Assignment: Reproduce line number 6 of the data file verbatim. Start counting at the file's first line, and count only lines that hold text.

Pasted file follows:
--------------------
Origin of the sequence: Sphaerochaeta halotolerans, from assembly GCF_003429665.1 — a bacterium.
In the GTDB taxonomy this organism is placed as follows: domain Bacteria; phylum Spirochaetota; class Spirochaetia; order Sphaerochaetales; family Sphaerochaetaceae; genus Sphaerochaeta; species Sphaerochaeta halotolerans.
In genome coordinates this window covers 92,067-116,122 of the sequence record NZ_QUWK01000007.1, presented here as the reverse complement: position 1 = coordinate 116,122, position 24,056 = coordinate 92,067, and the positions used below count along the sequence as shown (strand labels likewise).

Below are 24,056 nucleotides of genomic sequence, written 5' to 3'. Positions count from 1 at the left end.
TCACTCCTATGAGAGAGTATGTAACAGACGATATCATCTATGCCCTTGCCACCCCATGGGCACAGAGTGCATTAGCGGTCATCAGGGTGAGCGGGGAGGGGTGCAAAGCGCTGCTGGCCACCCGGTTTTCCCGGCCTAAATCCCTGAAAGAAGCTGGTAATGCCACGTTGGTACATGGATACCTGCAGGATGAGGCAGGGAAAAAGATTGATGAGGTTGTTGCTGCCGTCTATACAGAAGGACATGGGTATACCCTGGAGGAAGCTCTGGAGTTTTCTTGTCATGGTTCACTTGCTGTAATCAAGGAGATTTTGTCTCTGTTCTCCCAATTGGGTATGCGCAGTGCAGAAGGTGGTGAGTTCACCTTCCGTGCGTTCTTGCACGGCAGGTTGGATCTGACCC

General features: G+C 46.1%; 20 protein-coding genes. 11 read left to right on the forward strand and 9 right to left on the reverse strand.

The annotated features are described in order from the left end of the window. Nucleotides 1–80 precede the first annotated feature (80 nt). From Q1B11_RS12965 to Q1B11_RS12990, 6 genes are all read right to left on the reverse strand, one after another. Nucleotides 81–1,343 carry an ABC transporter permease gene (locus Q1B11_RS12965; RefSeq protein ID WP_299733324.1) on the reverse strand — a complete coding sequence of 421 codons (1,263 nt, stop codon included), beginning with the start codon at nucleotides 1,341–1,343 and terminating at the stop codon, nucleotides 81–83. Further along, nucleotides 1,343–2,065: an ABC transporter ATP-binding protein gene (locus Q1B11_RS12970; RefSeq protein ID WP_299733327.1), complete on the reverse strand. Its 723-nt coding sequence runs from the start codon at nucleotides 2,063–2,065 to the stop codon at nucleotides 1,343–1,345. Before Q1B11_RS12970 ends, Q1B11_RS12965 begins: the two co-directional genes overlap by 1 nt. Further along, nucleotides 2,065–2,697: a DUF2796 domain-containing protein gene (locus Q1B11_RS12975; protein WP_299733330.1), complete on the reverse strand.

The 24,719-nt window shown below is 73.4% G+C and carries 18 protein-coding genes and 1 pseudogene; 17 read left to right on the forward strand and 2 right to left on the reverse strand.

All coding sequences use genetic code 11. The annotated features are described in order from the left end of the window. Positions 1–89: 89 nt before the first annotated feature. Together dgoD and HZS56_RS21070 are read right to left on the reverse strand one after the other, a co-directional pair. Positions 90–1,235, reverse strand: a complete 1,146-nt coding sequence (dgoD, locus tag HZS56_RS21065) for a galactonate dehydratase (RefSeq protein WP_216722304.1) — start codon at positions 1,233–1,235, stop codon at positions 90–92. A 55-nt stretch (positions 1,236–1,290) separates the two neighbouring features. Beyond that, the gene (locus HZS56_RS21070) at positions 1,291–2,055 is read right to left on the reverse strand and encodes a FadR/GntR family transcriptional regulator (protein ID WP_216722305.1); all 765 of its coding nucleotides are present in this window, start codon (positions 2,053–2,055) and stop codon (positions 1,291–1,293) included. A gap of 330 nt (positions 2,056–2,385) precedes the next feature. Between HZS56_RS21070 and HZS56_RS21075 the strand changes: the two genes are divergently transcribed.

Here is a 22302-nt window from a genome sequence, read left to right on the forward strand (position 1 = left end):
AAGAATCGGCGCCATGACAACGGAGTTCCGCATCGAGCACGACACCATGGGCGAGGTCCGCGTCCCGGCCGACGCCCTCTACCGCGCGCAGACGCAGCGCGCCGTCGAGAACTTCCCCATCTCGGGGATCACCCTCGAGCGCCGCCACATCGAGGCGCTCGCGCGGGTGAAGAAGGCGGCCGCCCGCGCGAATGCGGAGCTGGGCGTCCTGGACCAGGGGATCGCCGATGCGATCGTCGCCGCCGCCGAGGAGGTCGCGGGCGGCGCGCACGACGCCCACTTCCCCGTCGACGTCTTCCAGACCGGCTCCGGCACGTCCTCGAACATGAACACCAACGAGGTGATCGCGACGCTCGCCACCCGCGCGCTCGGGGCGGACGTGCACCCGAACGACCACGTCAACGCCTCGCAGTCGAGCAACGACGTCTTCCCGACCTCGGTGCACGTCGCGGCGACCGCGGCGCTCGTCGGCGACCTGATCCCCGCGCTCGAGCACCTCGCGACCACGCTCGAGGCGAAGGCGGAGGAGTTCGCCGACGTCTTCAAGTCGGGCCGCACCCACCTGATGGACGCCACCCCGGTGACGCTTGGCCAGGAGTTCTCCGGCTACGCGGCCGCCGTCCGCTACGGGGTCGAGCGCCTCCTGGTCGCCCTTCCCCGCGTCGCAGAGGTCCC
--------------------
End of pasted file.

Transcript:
General features: G+C 46.1%; 20 protein-coding genes. 11 read left to right on the forward strand and 9 right to left on the reverse strand.